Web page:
We’re still 10 days to the end of September and someone’s bank account is looking very malnourished. So who else is broke? According to one of the key findings from a Ministry of Manpower-commissioned study, young Singaporeans entering the workforce today [will have] (sic) accumulated enough savings in their Central Provident Fund (CPF) when they retire to see them through their golden years. I’m not sure if that reassures you, but it certainly doesn’t make me feel any better.
Meanwhile, we have a highly distracting hot topic on our hands – scrapping PSLE. Some call it the slaughtering of a sacred cow. Personally, I don’t see anything sacred about PSLE. You can use your result slip to wipe your backside and nobody will riot on the streets because you’ve insulted the institution. To be fair, there is really nothing wrong with PSLE. Like NS, I survived in spite of all the “obstacles”. All the stress and associated with PSLE has more to do with how it has been implemented and how kiasu kids, kan cheong parents, teachers and school principals have dealt with it all these years. Changing the mindsets of the kan cheong and kiasu may be the best way to do away with the need to do away with PSLE. So what if there’s no PSLE? It’s just like not having the Olympics. Competition will not go away as long as there are hyperactive people always spoiling for a fight.
It’s not that scrapping PSLE is unthinkable, but like I said, it’s highly distracting. Like a flame bait, the proposal creates great controversy and stirs the opinionated into action. When debate goes viral, the whole nation will be talking and arguing. People may forget what else they want to bring up for “National Conversation”. This is the sort of distraction we should guard against. But as usual, the biggest distraction yet may come from Xiaxue. I’ve heard that she’s pregnant.
Enough about scrapping PSLE and slaughtering “sacred cows”. And certainly, I don’t want to be kaypoh about Xiaxue’s pregnancy or her disingenuous attitude towards birth control (“withdrawal method” is trending on google.sg!). But we all need to be very careful when dealing with things that are truly sacred.
At the height of George Bush’s “War on Terror”, all forms of pre-emptive measures were deemed acceptable. That included arresting anyone who might just look like a terror suspect or even smell like one and launching air strikes on suspicious targets, many of which turned out to be innocent civilians. The world seemed rather forgiving towards America when she was mourning her loss in the 911 attacks. Today, you won’t even need Afghans or Iraqis to throw soes at George Bush when he says “with us or against us”. But make no mistake, George Bush is a religious man. He got his inspiration for that famous “compelling” sentence from the Bible itself. “Whoever is not with me is against me, and whoever does not gather with me scatters.” (Matthew 12:30). Was anyone convinced by his declaration of religious neutrality?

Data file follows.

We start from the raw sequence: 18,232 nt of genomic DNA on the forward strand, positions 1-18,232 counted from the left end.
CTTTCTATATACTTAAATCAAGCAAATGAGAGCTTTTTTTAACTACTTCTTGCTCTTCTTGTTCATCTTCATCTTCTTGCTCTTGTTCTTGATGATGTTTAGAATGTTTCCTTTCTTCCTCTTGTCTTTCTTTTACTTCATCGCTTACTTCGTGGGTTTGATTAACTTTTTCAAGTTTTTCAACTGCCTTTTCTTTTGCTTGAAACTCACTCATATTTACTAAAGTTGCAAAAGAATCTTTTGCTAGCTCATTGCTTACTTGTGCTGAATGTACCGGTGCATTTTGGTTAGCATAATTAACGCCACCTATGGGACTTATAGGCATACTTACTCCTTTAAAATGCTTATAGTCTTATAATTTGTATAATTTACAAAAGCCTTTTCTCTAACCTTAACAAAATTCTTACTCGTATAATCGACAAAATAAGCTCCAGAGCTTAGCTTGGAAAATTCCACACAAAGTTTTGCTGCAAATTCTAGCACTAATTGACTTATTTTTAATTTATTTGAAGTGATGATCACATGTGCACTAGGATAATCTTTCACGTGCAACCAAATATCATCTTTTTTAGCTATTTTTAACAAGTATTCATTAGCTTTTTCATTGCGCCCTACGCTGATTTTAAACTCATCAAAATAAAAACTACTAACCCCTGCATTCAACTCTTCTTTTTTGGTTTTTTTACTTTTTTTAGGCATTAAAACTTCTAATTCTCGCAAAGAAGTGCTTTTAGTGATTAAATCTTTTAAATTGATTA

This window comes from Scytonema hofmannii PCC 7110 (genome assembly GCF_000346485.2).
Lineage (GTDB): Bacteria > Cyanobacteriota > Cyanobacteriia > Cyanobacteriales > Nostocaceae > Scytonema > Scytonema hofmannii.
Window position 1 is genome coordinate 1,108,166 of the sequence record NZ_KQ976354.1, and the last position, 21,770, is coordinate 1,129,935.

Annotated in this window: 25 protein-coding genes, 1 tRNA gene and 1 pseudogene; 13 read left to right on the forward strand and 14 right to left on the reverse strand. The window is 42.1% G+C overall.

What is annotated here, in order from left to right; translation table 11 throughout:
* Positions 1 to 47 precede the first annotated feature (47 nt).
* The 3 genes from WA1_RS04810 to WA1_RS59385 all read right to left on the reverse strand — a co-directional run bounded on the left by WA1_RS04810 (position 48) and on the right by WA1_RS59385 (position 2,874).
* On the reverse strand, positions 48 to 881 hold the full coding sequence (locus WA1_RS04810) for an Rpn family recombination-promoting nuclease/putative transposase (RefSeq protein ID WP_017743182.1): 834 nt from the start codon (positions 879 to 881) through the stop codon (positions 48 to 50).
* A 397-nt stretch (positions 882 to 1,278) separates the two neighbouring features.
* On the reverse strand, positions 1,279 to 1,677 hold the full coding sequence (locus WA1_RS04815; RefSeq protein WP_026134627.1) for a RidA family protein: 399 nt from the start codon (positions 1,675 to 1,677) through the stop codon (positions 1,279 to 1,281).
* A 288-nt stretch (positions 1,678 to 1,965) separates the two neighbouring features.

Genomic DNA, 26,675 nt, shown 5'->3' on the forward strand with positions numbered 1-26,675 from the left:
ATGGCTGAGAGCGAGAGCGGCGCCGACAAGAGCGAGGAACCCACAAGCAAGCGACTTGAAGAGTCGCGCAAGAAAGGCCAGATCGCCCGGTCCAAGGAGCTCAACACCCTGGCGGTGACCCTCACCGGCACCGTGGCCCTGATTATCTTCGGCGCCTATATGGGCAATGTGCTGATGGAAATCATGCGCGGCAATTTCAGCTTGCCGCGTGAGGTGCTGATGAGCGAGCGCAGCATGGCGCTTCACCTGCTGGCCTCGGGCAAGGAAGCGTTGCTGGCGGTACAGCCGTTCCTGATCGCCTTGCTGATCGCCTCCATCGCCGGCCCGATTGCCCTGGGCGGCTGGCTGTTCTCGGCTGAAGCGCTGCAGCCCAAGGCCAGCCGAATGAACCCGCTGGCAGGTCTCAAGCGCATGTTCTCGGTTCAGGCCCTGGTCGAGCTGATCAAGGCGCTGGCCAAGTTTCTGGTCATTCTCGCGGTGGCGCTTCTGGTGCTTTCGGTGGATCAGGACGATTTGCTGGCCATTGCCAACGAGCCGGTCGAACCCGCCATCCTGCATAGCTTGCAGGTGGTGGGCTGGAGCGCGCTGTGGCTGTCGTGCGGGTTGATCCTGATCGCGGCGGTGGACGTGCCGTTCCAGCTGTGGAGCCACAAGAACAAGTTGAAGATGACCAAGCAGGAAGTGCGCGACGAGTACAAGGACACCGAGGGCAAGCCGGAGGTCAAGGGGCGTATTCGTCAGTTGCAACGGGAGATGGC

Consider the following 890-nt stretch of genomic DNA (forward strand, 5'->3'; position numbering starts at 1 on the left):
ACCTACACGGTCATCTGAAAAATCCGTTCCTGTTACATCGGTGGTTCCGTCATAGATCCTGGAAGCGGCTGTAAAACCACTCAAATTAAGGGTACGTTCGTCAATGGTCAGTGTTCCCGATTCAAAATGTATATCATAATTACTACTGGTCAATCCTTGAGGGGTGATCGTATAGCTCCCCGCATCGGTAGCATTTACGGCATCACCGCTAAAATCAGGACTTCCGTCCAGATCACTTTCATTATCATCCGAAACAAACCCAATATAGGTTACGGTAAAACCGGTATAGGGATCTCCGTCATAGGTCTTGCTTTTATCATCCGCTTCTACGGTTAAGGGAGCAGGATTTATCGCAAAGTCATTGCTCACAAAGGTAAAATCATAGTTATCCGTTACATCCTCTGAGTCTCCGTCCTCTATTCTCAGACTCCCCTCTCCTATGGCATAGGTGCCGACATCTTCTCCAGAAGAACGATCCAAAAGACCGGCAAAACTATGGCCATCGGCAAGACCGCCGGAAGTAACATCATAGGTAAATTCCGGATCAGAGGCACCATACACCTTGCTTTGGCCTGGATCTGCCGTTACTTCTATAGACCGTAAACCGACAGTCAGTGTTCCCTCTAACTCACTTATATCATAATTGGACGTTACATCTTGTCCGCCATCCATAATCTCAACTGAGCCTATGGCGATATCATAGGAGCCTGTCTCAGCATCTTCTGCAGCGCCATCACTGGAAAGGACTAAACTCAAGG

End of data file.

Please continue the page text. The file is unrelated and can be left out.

10 years after his “war on terror”, hatred and extremism are still very much alive. The world is now struggling to contain this wave of violence in reaction to offensive films and publications. Pre-emptive action has taken on a new meaning. We are now blocking access to these films to prevent social unrest.
SINGAPORE – A YouTube video clip of a film that has sparked violent protests in many parts of the world, including several countries in the region, can no longer be accessed from Singapore.
Although the video still appears in the search results on YouTube, clicking on the link brings users to a page with the message: “This content is not available in your country due to a government removal request.”
On its Help page, YouTube explains that it “occasionally receives requests from requests from governments around the world to remove content from our site, and as a result, YouTube may block specific content in order to comply with local laws in certain countries.”
In a statement yesterday, Singapore’s Ministry of Home Affairs (MHA) had said that in view of security concerns arising from the film Innocence of Muslims, the MHA “has taken the pre-emptive measure” of asking the Media Development Authority (MDA) to ask Google to block online access to the film to “prevent similar violent incidents from taking place here”.
The full article can be found here. The moral of the story? You can’t cut water with a sword. All these years of fighting terror and the all the lives lost have been in vain. If only the angry, emotional and arrogant people had known better back then.
© Chan Joon Yee
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